Photo courtesy of eMedals

From the Council minutes (7 November 1902):
There having been submitted letters from Reginald Matley and Burnett K. Snider, who served with the 10th Canadian Field Hospital in South Africa, applying for gold pendants granted by the Corporation to Westmount men who say service during the South African Campaign.

From the Council minutes (16 February 1903):
Councilor Borland reported that in accordance with instruction of Council by resolution of 7th November 1902, he had arranged for the presentation of gold pendants granted by the Corporation to those of the citizens who had served with His Majesty’s military forces in South Africa 1897-1902.

Fourteen citizens had been found to be entitled to receive such pendants.

It was further reported that Lord Dundonald, General Officer Commanding the Canadian Militia had consented to make the presentation on the occasion of a concert to be given by the Westmount Cadets in Victoria Hall on the date mentioned.

23 June 1902
It was resolved to proclaim a public holiday on the occasion of His Majesty King Edward VII on Thursday, 26th June instant and to otherwise mark the event by the planting of a tree in Westmount Park.

16 February 1903
Submitted and read letter dated 14th February from John James Browne and Son, real estate agents, enclosing a petition from seven proprietors of land on High Street asking that the name of said street be changed to Holten Avenue.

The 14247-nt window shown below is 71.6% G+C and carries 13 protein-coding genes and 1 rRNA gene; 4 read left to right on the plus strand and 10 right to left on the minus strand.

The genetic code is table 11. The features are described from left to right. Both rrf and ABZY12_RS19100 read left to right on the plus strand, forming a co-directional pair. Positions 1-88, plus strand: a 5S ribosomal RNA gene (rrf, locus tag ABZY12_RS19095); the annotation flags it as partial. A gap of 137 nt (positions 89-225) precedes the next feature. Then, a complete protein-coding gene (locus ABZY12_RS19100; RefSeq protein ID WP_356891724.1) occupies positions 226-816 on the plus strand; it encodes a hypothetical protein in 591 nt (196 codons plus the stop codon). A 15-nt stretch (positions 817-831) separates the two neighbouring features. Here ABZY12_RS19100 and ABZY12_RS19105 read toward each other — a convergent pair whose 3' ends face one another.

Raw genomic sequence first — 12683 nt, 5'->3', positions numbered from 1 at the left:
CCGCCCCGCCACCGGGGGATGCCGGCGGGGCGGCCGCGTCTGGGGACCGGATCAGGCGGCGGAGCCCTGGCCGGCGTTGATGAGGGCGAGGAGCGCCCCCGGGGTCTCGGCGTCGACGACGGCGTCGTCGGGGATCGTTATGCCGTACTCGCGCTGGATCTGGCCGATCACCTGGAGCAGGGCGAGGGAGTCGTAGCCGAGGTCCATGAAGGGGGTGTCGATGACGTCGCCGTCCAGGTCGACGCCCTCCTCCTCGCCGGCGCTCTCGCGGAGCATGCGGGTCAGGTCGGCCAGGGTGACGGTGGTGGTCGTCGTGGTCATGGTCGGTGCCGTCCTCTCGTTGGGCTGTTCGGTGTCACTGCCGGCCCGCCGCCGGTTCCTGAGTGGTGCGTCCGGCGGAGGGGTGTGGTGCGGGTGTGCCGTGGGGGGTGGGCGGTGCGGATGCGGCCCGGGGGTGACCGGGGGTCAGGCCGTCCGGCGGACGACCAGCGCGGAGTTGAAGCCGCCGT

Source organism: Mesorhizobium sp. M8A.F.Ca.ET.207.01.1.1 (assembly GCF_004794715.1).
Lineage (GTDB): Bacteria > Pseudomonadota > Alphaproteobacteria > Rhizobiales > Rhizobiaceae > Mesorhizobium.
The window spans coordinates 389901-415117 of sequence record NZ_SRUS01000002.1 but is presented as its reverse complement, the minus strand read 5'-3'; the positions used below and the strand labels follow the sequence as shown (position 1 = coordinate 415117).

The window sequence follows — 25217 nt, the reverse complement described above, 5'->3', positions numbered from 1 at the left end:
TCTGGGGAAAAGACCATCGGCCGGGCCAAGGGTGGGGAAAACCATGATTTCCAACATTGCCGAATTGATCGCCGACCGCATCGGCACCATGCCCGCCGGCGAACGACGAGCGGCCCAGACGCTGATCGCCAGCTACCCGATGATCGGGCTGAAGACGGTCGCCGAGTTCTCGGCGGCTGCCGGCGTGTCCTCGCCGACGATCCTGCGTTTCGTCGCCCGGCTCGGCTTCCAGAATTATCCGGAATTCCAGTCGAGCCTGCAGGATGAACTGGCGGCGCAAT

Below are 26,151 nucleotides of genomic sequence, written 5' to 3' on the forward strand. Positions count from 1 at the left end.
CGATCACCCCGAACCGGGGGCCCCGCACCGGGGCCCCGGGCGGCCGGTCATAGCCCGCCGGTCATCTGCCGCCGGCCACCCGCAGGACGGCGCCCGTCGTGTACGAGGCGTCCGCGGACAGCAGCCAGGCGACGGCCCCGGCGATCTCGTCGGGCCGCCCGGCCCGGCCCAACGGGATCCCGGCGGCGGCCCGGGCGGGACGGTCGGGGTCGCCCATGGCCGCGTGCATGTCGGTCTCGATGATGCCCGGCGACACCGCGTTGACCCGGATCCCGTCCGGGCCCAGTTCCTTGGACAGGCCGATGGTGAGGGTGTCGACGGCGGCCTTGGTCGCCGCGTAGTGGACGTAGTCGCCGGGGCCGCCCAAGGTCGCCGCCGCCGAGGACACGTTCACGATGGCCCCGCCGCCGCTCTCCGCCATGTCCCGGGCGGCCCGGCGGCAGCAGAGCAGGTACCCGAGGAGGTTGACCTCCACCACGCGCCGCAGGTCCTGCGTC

18 May 1903
There was submitted and read a letter from Mayor Cross date 24th April reporting that he had instructed the Town Solicitor to proceed to Quebec for the purpose of opposing a Bill which would authorize the establishment of an abattoir in Westmount….

18 May 1903
The Supt. Of Works having reported that necessity of partly re-building the bath in the Park was request to prepare an estimate of the work required and report to the Finance Committee.

3 July 1905
A protest dated 17th May 1905 signed by… and other residents on Mt. Pleasant Avenue again the conversion of a building No. 416 Mt. Pleasant Ave. into a stable was read and referred to the Engineer with instructions to ascertain that the Town by-laws are not infringed by the proposed alteration.

2 December 1907
The annexation of a part of Notre Dame de Grace to Westmount as provided in By-Law No 178 was considered and it was resolved…

3 February 1908